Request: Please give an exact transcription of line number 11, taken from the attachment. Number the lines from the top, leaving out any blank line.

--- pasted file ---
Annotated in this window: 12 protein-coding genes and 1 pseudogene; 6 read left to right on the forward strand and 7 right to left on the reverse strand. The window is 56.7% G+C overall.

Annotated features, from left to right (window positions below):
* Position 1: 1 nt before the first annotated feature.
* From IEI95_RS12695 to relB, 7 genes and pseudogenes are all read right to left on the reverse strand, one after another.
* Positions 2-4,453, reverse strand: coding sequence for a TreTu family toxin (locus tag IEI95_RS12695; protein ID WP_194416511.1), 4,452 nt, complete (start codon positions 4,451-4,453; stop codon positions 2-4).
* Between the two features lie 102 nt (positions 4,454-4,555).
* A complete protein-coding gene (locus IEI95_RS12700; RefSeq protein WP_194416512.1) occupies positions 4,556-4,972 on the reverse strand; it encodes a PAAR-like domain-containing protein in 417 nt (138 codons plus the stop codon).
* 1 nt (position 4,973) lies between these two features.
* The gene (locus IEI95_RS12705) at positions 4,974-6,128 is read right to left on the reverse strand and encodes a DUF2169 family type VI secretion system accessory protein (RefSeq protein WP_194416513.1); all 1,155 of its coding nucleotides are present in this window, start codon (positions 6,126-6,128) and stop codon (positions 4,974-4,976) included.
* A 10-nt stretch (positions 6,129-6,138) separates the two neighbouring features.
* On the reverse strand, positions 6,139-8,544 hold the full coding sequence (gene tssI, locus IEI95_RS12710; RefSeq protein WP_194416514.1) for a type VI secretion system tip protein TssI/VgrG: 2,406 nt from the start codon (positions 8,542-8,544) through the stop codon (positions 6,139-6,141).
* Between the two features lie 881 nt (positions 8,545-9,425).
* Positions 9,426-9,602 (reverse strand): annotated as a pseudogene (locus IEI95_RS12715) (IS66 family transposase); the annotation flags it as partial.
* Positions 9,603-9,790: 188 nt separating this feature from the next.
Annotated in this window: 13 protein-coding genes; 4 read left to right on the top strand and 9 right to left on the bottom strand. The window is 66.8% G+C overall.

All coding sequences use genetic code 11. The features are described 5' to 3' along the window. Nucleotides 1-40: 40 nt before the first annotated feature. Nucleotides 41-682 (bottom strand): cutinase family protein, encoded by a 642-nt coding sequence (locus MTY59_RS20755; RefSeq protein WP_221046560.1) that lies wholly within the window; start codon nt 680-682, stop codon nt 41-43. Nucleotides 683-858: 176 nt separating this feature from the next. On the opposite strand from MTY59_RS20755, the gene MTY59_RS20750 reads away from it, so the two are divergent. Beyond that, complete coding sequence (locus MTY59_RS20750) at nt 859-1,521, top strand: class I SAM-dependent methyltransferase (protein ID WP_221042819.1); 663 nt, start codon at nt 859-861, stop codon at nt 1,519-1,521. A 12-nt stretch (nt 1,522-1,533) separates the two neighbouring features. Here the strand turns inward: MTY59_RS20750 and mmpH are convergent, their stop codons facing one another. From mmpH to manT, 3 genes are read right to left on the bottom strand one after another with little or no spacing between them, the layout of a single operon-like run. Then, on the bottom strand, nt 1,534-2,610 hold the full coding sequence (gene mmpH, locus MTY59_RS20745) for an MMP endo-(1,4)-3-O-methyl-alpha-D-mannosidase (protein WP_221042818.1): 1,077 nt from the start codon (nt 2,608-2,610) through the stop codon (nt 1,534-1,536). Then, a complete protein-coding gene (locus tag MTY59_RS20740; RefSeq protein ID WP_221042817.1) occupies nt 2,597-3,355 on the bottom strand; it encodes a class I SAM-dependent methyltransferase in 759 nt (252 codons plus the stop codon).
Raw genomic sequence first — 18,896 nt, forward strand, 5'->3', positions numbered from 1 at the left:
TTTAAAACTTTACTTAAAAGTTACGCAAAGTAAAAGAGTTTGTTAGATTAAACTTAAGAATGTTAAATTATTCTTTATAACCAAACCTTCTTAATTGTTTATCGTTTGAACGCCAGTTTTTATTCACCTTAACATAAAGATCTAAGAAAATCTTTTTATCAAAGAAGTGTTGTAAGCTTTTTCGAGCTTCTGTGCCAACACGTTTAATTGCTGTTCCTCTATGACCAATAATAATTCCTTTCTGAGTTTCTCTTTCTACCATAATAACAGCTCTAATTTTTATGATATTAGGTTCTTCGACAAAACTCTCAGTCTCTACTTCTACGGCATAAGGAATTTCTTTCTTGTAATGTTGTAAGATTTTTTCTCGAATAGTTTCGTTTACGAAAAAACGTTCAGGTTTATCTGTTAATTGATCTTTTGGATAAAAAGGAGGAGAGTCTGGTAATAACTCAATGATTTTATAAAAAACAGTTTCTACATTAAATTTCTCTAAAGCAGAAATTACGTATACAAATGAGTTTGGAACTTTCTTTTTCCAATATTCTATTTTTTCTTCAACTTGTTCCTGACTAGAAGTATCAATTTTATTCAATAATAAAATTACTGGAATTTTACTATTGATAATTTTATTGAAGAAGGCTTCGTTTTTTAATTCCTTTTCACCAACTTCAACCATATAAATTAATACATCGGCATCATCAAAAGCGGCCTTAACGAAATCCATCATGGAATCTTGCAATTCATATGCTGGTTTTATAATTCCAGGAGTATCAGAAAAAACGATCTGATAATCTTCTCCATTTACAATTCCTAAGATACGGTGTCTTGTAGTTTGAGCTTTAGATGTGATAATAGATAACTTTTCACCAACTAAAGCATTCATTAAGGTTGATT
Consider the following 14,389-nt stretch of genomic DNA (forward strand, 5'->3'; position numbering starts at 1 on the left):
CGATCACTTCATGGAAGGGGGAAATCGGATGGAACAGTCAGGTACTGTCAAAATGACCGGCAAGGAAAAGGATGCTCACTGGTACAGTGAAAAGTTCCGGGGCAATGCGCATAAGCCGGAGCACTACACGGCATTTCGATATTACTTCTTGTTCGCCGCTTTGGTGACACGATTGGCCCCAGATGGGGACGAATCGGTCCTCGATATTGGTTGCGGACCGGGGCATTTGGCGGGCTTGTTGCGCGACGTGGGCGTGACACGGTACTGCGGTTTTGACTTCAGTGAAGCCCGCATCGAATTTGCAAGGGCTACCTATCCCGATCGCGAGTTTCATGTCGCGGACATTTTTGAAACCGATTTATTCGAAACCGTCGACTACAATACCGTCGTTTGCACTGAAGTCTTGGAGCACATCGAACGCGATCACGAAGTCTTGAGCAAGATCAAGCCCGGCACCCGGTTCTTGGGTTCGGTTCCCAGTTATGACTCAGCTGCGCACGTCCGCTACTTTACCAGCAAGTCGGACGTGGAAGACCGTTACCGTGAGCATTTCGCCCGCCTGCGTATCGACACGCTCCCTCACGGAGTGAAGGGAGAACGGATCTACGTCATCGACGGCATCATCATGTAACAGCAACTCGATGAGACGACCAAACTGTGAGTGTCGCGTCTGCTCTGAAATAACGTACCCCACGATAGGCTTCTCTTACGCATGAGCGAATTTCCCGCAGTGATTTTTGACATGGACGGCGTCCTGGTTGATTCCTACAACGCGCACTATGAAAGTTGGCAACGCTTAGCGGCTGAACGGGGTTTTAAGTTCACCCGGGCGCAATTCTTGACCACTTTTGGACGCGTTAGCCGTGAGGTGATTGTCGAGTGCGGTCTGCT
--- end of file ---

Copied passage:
* On the reverse strand, positions 6,139-8,544 hold the full coding sequence (gene tssI, locus IEI95_RS12710; RefSeq protein WP_194416514.1) for a type VI secretion system tip protein TssI/VgrG: 2,406 nt from the start codon (positions 8,542-8,544) through the stop codon (positions 6,139-6,141).